The Bill needs to be clear about the duty it places on Ministers to keep Ireland’s emissions within the 5-year pollution limits set down in the Carbon Budgets adopted by the Dáil. The Bill must give an Oireachtas Committee the mandate to act like a Public Accounts Committee for climate-polluting emissions, holding ministers and officials to account.

The new Bill must also preserve the same right for citizens to take the Government to court that led the Supreme Court to quash the 2017 National Mitigation Plan in its landmark judgement in August. In addition to these 5 questions, recent research by Friends of the Earth concluded that State bodies with significant responsibility for emissions, such as Gas Networks Ireland, the ESB and the Commission for the Regulation of Utilities should be reformed to ensure they are legally mandated to comply with the Government's overall ambition to reduce climate polluting emissions and align with the Paris Agreement.

The Programme for Government committed to publishing a new climate law in the first 100 days of the new administration. Day 100 is next Monday, 5th October. Taoiseach Micheál Martin told the Dáil last Wednesday that “the objective is to have the Bill ready and published within 100 days, give or take a day or two”. That suggests it won’t be published until after the weekly Cabinet meeting on Tuesday 6th.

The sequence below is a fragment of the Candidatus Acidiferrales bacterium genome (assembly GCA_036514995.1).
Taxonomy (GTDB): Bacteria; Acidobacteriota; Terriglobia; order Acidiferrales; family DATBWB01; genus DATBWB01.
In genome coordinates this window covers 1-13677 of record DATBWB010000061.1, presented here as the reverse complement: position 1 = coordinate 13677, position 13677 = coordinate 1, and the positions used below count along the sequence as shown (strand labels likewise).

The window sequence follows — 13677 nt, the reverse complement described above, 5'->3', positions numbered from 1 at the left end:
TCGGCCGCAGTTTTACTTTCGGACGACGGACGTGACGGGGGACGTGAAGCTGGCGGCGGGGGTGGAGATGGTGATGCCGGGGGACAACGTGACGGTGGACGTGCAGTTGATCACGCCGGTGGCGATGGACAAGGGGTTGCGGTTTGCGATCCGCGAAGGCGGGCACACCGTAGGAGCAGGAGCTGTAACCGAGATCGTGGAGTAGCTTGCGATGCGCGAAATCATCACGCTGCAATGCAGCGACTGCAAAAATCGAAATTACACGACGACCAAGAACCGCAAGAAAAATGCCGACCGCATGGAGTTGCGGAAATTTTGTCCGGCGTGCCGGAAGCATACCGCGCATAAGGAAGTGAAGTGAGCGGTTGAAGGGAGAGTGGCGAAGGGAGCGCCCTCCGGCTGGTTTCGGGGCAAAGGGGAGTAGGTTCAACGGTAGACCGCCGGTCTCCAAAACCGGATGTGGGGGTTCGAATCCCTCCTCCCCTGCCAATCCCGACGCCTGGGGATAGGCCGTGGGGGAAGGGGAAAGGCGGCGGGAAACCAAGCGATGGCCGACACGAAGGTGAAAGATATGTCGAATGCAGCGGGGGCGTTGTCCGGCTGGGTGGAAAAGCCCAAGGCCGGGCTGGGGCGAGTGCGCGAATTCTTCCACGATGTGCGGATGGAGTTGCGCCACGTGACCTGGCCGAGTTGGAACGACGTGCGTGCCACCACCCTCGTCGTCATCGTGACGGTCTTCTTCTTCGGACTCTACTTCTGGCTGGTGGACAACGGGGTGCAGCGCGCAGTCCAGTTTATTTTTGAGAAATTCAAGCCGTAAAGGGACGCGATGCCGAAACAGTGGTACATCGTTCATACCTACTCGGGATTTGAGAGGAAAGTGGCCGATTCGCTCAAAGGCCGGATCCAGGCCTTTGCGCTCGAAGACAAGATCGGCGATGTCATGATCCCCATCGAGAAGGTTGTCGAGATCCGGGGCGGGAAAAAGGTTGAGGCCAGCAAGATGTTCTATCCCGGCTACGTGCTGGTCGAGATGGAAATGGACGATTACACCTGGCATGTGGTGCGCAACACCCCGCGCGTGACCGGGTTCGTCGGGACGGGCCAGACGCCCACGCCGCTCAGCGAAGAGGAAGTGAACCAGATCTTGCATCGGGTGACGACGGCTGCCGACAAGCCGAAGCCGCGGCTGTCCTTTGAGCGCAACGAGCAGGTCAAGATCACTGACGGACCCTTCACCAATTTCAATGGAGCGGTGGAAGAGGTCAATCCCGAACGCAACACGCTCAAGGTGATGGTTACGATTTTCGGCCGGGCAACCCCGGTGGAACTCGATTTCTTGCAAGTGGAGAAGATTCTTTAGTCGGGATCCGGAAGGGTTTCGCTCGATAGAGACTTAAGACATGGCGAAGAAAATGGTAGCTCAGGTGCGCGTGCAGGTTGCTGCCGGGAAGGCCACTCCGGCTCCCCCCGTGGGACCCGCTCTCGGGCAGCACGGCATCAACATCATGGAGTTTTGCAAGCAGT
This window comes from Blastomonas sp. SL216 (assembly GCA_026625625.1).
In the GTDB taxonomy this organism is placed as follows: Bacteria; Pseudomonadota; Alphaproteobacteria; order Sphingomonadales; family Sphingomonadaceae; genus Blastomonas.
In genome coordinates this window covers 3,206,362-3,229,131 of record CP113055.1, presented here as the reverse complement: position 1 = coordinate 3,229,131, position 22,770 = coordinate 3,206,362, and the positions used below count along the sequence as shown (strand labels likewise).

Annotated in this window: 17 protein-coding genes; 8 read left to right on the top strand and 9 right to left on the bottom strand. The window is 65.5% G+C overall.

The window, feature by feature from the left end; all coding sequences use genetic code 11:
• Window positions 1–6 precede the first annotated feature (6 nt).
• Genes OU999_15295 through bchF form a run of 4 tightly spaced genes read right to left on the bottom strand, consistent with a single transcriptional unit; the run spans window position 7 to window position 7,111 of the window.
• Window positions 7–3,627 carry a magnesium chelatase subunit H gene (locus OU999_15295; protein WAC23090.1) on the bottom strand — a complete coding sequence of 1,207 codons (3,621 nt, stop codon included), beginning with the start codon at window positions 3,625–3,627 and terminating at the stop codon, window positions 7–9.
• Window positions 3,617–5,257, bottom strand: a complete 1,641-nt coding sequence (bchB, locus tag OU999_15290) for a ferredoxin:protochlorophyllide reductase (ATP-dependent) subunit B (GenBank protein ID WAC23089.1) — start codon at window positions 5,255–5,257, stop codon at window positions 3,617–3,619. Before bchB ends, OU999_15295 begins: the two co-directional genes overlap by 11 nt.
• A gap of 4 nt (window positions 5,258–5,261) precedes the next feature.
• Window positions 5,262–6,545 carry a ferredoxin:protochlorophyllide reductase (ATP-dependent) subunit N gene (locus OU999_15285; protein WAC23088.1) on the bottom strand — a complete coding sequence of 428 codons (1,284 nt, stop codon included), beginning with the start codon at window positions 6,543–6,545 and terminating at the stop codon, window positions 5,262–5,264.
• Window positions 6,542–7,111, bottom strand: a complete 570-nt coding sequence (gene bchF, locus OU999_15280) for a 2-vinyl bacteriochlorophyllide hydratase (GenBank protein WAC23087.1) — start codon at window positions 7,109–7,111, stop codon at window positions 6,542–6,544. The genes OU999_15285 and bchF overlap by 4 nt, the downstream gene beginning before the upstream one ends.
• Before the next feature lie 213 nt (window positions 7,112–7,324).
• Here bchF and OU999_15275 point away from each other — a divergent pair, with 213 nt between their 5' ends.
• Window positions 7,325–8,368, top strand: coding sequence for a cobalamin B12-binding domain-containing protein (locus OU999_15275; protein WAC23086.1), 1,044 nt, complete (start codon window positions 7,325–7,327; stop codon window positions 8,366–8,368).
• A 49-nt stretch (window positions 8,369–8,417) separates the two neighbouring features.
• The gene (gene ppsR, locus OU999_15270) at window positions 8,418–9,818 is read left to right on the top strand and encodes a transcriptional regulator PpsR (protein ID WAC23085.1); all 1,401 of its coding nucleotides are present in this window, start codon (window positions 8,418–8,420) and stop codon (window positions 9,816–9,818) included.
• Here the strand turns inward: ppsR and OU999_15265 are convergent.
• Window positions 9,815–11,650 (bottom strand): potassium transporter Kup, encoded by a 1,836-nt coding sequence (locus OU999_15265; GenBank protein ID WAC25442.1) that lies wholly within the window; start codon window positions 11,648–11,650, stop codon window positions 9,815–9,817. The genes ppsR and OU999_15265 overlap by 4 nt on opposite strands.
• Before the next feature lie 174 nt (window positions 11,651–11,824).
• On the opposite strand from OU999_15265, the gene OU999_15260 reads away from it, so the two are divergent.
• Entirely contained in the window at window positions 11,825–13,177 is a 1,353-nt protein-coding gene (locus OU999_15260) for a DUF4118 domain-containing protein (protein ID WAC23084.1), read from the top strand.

The Climate Bill is only the first piece of the jigsaw of climate policy commitments made by the new Government: a new Climate Council needs to be appointed by January, that Council will need to start work immediately on proposals for the five-year emissions targets known as Carbon Budgets, and a new climate action plan will need to be produced next year, to replace the 2017 plan struck down by the Supreme Court in August. The Stop Climate Chaos Coalition, of which Friends of the Earth is a member, laid out 5 principles that should guide all climate action last week.